48. A frame stock member comprising: an elongate body comprising a wood material and having opposing face surfaces, and a plurality of shell members affixed and covering respective faces of the elongate body, the shell members each having an overall thickness of not less than 2 mm and comprising a first thermoplastic containing a quantity of diatomaceous earth (DE) having not more than 2% moisture content by weight, wherein: a) the first thermoplastic also contains a foaming agent and the quantity of DE is between 1% and 40%; or b) the first thermoplastic is substantially solid and the quantity of DE is between 1% and 70%.

49. The frame stock member of claim 48, wherein at least one of the shell members further comprises a co-extruded protective cladding of a second thermoplastic, the protective cladding at least partially surrounding the first thermoplastic, the first thermoplastic containing a thermoplastic component of the second thermoplastic.

Description:

BACKGROUND

This invention is related to shutters, and more particularly to shutters having improved frame composition, and methods for manufacturing same.

Typical shutter panels of the prior art include frame members such as those shown in FIG. 1, the panels including a top rail 1, a bottom rail 2, and two stiles, designated 3 and 4. These frame members are either made of machined wood, or simulated wood made of foamed plastics. Unfinished frame members or frame stock are assembled as frame workpieces, and then further processed for obtaining desired profiles, with sockets for receiving louvers, and to create an aesthetical appearance.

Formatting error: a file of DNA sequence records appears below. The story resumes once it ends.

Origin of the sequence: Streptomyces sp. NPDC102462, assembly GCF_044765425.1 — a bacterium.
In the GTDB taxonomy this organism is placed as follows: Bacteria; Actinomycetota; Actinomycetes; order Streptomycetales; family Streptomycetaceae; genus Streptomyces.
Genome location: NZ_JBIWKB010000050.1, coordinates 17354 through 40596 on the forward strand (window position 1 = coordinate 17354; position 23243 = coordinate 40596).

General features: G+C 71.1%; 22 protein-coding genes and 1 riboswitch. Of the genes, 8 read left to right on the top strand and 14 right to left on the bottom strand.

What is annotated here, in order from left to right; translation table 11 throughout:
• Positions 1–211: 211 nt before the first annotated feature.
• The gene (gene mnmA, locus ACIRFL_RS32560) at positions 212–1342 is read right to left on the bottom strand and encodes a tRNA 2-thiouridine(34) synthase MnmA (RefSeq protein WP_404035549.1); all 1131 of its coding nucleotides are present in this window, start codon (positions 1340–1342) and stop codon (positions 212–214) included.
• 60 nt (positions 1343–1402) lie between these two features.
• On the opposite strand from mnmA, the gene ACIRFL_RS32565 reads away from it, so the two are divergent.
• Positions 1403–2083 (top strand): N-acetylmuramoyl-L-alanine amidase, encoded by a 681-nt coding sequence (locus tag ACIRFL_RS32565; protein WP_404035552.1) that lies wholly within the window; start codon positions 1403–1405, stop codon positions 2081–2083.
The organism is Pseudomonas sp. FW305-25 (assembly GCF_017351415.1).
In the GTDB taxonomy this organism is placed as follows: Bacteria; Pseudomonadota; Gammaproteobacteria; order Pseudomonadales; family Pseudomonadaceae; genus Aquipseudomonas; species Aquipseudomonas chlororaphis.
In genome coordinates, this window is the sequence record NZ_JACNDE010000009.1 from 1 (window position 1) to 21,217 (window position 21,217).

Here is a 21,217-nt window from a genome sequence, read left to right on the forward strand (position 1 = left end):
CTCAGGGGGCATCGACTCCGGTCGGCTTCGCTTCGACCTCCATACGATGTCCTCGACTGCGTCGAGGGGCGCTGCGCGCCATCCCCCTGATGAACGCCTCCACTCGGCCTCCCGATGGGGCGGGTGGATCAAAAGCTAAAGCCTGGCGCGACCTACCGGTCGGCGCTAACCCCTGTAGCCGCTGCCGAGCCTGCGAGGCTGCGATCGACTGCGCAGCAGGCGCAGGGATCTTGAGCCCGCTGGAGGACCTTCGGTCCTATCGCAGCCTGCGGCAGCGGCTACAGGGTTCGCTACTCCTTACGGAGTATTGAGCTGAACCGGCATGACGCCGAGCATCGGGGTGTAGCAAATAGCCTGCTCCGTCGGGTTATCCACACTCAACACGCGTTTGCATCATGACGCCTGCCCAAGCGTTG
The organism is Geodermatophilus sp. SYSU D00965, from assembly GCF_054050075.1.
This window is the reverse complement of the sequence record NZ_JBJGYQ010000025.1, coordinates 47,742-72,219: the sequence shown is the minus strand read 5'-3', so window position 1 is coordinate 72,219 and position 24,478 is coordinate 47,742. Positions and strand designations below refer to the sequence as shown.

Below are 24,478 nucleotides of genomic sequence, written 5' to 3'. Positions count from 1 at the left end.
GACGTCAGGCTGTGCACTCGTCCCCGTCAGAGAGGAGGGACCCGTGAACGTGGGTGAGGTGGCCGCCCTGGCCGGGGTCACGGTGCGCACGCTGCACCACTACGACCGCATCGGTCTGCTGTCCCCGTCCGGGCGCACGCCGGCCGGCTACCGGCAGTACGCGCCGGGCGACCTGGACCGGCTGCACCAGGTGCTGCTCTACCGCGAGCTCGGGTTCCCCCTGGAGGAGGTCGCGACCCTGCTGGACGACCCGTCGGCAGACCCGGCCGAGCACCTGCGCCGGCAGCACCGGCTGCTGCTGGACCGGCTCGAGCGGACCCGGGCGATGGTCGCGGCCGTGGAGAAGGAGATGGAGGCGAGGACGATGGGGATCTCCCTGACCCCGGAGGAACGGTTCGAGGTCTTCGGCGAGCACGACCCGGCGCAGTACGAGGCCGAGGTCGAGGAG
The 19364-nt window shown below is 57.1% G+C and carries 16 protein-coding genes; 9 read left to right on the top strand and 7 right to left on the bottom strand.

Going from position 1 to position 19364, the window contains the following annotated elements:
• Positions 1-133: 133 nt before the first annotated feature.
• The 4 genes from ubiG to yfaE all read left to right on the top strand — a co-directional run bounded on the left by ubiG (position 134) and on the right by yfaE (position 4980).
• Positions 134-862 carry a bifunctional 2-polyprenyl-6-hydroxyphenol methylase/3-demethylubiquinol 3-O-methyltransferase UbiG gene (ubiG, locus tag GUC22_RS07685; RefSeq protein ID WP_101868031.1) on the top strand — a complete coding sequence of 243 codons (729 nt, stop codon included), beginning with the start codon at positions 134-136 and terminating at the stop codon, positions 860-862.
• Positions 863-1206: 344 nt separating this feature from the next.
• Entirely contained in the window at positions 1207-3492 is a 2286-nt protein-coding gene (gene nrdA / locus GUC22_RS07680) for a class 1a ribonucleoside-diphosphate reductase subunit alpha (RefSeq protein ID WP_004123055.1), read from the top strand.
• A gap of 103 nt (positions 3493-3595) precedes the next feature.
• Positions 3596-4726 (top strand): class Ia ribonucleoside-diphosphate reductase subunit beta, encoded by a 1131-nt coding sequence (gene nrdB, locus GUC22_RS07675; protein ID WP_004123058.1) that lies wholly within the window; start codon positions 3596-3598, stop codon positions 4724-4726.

However, when foamed plastic is used for forming the frame stock of shutter panels, they are generally made from injection molding to form the necessary frame stock. Since the frame stock members typically have a substantial thickness, the time necessary for cooling in mass production is substantial. Therefore the speed of mass production is limited, and the cost of production is high. Moreover, since often thermal plastics are used (e.g. PVC, PS, PE, or PP), the strength of the frame member is typically not sufficient, and there could easily be temperature affected deformation. Especially when the frame has larger dimensions, the temperature induced deformations increase. Therefore when used for the frame members of shutter panels, there could be warping, with consequent difficulties in the opening and closing of the shutters. Moreover, the warping can be so much as to make the shutter unusable. Additionally, a shutter panel entirely made of plastic, especially solid plastic, can be excessively heavy.

Furthermore, a shutter panel made entirely of plastic is typically affixed to the window frame using hinges that are mounted on the frame stock using screws. The screw holes can become enlarged due to temperature changes, and thereby leading to a reduction in the force holding the screws in place, and gradually cause the loosening of the frame member, and even the entire shutter from the wall.